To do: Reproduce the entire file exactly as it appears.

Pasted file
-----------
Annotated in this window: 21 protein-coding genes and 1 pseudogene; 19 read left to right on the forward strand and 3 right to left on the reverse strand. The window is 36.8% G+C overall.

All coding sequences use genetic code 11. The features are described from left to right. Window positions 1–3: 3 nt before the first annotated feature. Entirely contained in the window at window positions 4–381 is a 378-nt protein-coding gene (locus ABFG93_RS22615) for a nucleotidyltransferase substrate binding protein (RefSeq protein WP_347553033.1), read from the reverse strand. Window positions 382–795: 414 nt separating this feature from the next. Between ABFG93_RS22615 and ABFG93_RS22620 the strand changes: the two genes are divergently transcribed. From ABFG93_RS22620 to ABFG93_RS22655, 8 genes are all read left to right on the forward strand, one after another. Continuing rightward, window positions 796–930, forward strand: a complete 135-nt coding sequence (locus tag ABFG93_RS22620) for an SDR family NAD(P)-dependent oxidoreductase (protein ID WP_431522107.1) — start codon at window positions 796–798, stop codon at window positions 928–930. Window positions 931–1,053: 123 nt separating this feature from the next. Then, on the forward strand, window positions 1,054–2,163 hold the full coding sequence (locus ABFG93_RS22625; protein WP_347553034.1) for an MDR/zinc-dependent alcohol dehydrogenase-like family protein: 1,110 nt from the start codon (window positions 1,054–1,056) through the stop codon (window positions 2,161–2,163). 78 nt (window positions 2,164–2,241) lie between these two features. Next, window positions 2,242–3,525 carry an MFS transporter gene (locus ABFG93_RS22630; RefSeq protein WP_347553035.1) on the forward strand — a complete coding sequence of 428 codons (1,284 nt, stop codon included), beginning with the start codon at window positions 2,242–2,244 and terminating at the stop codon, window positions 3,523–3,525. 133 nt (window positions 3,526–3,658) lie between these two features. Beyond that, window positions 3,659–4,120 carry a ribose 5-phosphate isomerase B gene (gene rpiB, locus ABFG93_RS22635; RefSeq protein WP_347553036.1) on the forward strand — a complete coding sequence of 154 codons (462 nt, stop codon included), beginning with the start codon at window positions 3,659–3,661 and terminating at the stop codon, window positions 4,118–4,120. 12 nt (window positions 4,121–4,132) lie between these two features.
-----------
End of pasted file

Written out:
Annotated in this window: 21 protein-coding genes and 1 pseudogene; 19 read left to right on the forward strand and 3 right to left on the reverse strand. The window is 36.8% G+C overall.

All coding sequences use genetic code 11. The features are described from left to right. Window positions 1–3: 3 nt before the first annotated feature. Entirely contained in the window at window positions 4–381 is a 378-nt protein-coding gene (locus ABFG93_RS22615) for a nucleotidyltransferase substrate binding protein (RefSeq protein WP_347553033.1), read from the reverse strand. Window positions 382–795: 414 nt separating this feature from the next. Between ABFG93_RS22615 and ABFG93_RS22620 the strand changes: the two genes are divergently transcribed. From ABFG93_RS22620 to ABFG93_RS22655, 8 genes are all read left to right on the forward strand, one after another. Continuing rightward, window positions 796–930, forward strand: a complete 135-nt coding sequence (locus tag ABFG93_RS22620) for an SDR family NAD(P)-dependent oxidoreductase (protein ID WP_431522107.1) — start codon at window positions 796–798, stop codon at window positions 928–930. Window positions 931–1,053: 123 nt separating this feature from the next. Then, on the forward strand, window positions 1,054–2,163 hold the full coding sequence (locus ABFG93_RS22625; protein WP_347553034.1) for an MDR/zinc-dependent alcohol dehydrogenase-like family protein: 1,110 nt from the start codon (window positions 1,054–1,056) through the stop codon (window positions 2,161–2,163). 78 nt (window positions 2,164–2,241) lie between these two features. Next, window positions 2,242–3,525 carry an MFS transporter gene (locus ABFG93_RS22630; RefSeq protein WP_347553035.1) on the forward strand — a complete coding sequence of 428 codons (1,284 nt, stop codon included), beginning with the start codon at window positions 2,242–2,244 and terminating at the stop codon, window positions 3,523–3,525. 133 nt (window positions 3,526–3,658) lie between these two features. Beyond that, window positions 3,659–4,120 carry a ribose 5-phosphate isomerase B gene (gene rpiB, locus ABFG93_RS22635; RefSeq protein WP_347553036.1) on the forward strand — a complete coding sequence of 154 codons (462 nt, stop codon included), beginning with the start codon at window positions 3,659–3,661 and terminating at the stop codon, window positions 4,118–4,120. 12 nt (window positions 4,121–4,132) lie between these two features.